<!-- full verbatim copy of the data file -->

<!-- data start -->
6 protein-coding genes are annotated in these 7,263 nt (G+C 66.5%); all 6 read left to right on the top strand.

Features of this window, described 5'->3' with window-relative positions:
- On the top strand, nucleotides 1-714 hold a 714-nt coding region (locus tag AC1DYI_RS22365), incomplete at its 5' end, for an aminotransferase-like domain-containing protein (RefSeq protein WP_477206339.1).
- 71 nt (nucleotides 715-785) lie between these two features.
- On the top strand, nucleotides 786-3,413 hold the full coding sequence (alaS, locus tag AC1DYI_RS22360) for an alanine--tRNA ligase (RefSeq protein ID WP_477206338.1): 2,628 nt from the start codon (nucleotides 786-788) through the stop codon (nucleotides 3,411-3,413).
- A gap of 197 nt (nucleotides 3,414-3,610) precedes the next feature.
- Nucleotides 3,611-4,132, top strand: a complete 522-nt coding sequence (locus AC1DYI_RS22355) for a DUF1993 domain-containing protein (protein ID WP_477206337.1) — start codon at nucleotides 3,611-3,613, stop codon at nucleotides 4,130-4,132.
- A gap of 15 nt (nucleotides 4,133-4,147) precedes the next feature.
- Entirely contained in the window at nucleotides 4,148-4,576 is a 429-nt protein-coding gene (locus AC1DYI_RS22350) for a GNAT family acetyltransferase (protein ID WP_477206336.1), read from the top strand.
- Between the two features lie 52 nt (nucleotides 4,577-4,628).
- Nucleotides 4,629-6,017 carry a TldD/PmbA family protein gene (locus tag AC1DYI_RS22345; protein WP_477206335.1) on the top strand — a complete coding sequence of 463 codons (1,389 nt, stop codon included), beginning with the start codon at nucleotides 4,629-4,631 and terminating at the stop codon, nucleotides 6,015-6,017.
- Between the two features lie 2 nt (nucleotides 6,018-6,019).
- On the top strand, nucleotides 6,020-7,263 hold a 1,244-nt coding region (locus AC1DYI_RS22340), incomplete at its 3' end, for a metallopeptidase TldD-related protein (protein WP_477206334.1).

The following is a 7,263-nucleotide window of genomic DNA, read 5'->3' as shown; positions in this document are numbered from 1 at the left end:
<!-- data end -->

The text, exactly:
6 protein-coding genes are annotated in these 7,263 nt (G+C 66.5%); all 6 read left to right on the top strand.

Features of this window, described 5'->3' with window-relative positions:
- On the top strand, nucleotides 1-714 hold a 714-nt coding region (locus tag AC1DYI_RS22365), incomplete at its 5' end, for an aminotransferase-like domain-containing protein (RefSeq protein WP_477206339.1).
- 71 nt (nucleotides 715-785) lie between these two features.
- On the top strand, nucleotides 786-3,413 hold the full coding sequence (alaS, locus tag AC1DYI_RS22360) for an alanine--tRNA ligase (RefSeq protein ID WP_477206338.1): 2,628 nt from the start codon (nucleotides 786-788) through the stop codon (nucleotides 3,411-3,413).
- A gap of 197 nt (nucleotides 3,414-3,610) precedes the next feature.
- Nucleotides 3,611-4,132, top strand: a complete 522-nt coding sequence (locus AC1DYI_RS22355) for a DUF1993 domain-containing protein (protein ID WP_477206337.1) — start codon at nucleotides 3,611-3,613, stop codon at nucleotides 4,130-4,132.
- A gap of 15 nt (nucleotides 4,133-4,147) precedes the next feature.
- Entirely contained in the window at nucleotides 4,148-4,576 is a 429-nt protein-coding gene (locus AC1DYI_RS22350) for a GNAT family acetyltransferase (protein ID WP_477206336.1), read from the top strand.
- Between the two features lie 52 nt (nucleotides 4,577-4,628).
- Nucleotides 4,629-6,017 carry a TldD/PmbA family protein gene (locus tag AC1DYI_RS22345; protein WP_477206335.1) on the top strand — a complete coding sequence of 463 codons (1,389 nt, stop codon included), beginning with the start codon at nucleotides 4,629-4,631 and terminating at the stop codon, nucleotides 6,015-6,017.
- Between the two features lie 2 nt (nucleotides 6,018-6,019).
- On the top strand, nucleotides 6,020-7,263 hold a 1,244-nt coding region (locus AC1DYI_RS22340), incomplete at its 3' end, for a metallopeptidase TldD-related protein (protein WP_477206334.1).

The following is a 7,263-nucleotide window of genomic DNA, read 5'->3' as shown; positions in this document are numbered from 1 at the left end: